The Secret Service also shadows presidential candidates and their families. Republican frontrunner Mitt Romney is said to be close to his detail. Aides have said Romney sometimes eats dinner in his hotel room instead of dining in public, which requires an entourage and more agents at work. Ordering in allows some agents to clock out.
But the former Massachusetts governor suggested a lack of leadership led to the scandal and left no doubt what he'd do if it had happened on his watch.
"I'd clean house," Romney told radio host Laura Ingraham. "The right thing to do is to remove people who have violated the public trust and have put their play time and their personal interests ahead of the interests of the nation."
Among key Republicans on Capitol Hill, there was support for Sullivan and deference to his investigation — a recognition by some in Congress that the scandal needs no spinning and that any congressional action must have credibility with voters.
It's about national security, Republicans say. But there's no question the hubbub also is about illicit sex, a topic not eagerly discussed by a long list of lawmakers who have transgressed in that department.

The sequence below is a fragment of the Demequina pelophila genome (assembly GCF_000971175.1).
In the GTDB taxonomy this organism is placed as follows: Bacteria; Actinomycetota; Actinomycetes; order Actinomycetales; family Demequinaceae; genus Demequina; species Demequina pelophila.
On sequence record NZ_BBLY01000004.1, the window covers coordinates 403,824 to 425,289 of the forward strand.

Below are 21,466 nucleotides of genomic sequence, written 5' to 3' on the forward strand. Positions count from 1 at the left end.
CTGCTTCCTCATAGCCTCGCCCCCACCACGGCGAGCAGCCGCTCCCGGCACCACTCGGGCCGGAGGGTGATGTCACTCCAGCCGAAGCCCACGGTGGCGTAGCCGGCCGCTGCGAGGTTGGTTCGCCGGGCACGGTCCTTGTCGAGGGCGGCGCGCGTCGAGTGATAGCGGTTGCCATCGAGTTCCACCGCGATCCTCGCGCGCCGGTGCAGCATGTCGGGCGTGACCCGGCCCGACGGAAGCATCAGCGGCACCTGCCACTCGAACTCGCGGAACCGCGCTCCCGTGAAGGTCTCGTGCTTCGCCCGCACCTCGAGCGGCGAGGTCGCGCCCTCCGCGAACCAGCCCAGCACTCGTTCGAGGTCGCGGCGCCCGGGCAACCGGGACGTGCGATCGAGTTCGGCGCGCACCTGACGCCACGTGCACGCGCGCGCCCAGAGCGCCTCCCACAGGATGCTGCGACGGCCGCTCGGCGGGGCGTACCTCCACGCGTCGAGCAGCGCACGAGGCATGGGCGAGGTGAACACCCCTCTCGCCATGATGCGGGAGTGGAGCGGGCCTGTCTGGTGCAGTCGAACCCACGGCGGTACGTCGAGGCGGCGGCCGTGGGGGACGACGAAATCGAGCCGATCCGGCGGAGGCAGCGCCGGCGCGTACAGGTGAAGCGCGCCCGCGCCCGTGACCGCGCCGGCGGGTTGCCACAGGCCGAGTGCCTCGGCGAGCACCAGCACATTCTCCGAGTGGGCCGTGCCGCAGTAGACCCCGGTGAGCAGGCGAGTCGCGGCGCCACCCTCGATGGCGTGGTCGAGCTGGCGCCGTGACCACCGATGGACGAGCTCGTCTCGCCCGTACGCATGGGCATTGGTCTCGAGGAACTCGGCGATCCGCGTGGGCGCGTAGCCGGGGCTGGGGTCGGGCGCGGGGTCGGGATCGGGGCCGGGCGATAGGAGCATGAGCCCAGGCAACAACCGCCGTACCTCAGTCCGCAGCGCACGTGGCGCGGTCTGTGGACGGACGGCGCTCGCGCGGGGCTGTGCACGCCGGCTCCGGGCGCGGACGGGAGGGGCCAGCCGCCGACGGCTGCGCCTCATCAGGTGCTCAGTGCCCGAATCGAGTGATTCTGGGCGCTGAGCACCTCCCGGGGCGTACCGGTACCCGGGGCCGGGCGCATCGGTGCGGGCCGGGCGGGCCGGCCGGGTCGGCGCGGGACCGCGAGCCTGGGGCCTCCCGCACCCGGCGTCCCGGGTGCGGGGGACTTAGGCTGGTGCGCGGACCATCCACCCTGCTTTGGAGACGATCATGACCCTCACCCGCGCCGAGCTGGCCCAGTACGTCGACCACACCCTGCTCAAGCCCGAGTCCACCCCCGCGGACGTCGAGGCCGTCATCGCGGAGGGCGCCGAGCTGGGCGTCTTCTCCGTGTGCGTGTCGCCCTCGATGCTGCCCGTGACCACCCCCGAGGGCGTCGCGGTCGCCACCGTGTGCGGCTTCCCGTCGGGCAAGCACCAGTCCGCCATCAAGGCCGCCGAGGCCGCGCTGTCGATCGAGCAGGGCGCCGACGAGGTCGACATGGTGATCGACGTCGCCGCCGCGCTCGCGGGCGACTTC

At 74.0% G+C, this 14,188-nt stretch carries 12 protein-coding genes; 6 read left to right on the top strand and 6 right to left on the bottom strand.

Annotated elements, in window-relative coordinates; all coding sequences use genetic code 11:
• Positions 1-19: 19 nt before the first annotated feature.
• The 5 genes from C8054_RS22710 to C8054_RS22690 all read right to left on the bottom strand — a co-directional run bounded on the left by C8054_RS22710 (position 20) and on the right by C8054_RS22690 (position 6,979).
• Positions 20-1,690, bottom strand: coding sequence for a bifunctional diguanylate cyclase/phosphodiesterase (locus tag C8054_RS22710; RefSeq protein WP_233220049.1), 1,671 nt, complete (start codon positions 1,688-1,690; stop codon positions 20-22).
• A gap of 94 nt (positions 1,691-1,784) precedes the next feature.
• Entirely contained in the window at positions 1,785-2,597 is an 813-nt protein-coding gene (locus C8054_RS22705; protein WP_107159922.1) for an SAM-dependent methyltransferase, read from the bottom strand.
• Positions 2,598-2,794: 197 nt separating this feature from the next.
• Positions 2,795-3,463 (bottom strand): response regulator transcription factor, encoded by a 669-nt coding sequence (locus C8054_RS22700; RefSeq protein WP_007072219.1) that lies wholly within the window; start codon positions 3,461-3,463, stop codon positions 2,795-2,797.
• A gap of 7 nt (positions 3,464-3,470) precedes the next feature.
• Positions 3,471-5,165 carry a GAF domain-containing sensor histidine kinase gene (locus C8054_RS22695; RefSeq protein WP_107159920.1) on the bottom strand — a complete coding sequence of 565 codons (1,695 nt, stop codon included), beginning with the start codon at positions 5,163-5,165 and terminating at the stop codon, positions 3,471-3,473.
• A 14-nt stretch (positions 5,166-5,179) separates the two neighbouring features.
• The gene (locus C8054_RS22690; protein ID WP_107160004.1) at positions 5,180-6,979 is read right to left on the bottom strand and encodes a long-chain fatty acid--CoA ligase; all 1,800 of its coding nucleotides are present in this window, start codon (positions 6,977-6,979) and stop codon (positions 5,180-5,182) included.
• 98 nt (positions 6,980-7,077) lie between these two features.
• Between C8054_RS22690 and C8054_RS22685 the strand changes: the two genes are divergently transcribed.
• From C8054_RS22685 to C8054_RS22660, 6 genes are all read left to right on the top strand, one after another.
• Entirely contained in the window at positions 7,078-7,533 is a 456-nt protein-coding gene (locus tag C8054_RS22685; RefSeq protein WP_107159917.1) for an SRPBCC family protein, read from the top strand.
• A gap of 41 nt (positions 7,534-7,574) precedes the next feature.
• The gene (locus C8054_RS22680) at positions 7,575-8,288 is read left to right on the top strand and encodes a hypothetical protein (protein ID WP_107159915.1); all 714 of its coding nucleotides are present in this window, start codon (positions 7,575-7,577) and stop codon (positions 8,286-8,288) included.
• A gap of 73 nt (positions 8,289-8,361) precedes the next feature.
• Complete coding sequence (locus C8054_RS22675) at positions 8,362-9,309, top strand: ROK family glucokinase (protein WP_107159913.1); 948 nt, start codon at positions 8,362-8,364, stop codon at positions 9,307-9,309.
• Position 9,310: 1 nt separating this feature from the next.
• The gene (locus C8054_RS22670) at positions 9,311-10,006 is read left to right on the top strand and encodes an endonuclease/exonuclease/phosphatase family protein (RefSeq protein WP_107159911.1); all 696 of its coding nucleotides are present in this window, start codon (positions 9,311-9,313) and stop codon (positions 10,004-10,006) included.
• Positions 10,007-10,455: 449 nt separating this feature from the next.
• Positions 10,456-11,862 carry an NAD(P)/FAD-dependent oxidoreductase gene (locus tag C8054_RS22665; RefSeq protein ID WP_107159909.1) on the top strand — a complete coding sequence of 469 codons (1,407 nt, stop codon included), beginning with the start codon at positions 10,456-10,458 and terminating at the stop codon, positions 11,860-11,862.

Louisiana Republican Sen. David Vitter, for example, admitted in 2007 to a "serious sin" after his telephone number had appeared in the records of a Washington-area escort service that authorities said was a front for prostitution. Vitter, a member of the Armed Services Committee, won re-election in 2010.
Asked how much responsibility Obama should be taking for the scandal, House Speaker John Boehner demurred, saying he's interested right now in finding out just what happened in Cartagena. A pair of aggressive House chairmen have deferred to the Secret Service probe, promised to monitor it and left open the prospect of launching their own highly public investigations.
Across the Capitol, Iowa Republican Sen. Chuck Grassley, one of his chamber's most dogged investigators, made public a letter to Sullivan that implied he believed more U.S. personnel in Cartagena that week were worth investigating. As examples, Grassley named the White House Communications Agency and the president's advance staff. Was Sullivan investigating them?
"If not, why not?" Grassley wrote.
A 12th member of the military, assigned to the communications agency, was implicated in the scandal and on Monday was relieved of his duties at the White House. Presidential spokesman Jay Carney, meanwhile, confirmed that the White House counsel had done his own investigation and ruled out any misconduct among the White House employees who helped arrange Obama's trip.
Distancing the White House from the scandal, Carney said the internal investigation was conducted out of an abundance of caution and not as the result of evidence of misconduct. And he made clear, over and over again, that the White House Communications Agency, despite its name, is a military unit and not a White House one.
The gender politics that have infused every phase of the 2012 election make the issue especially sensitive.
"I can't help but wonder if there'd been more women as part of that detail if this ever would have happened," Sen. Susan Collins, R-Maine, said Sunday on ABC News' "This Week."